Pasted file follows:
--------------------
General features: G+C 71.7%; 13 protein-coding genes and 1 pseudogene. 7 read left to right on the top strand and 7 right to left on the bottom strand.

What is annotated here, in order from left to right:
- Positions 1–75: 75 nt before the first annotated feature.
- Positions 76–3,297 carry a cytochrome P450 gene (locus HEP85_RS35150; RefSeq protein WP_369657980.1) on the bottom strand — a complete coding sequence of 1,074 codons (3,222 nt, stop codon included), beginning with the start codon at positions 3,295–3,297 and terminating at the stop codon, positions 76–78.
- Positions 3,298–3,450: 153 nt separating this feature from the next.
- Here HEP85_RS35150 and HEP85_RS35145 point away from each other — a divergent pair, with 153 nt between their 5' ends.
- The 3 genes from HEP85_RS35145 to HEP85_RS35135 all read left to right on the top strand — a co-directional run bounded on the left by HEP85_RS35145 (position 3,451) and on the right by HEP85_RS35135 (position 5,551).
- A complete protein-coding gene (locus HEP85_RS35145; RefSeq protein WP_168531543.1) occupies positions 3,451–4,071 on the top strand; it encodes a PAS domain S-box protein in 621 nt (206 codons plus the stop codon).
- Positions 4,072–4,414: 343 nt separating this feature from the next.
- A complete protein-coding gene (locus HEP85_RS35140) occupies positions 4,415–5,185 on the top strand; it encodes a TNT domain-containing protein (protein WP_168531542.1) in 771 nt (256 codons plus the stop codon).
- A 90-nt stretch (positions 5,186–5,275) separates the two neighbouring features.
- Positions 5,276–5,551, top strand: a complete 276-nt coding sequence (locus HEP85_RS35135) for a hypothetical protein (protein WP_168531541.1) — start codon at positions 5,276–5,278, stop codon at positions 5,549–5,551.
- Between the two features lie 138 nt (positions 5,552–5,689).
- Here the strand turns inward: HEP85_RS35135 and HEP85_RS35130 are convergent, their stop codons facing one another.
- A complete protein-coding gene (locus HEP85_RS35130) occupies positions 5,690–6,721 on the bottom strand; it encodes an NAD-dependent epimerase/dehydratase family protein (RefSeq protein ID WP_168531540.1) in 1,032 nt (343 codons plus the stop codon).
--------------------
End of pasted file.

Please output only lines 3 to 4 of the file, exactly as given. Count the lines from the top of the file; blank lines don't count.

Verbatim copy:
- Positions 1–75: 75 nt before the first annotated feature.
- Positions 76–3,297 carry a cytochrome P450 gene (locus HEP85_RS35150; RefSeq protein WP_369657980.1) on the bottom strand — a complete coding sequence of 1,074 codons (3,222 nt, stop codon included), beginning with the start codon at positions 3,295–3,297 and terminating at the stop codon, positions 76–78.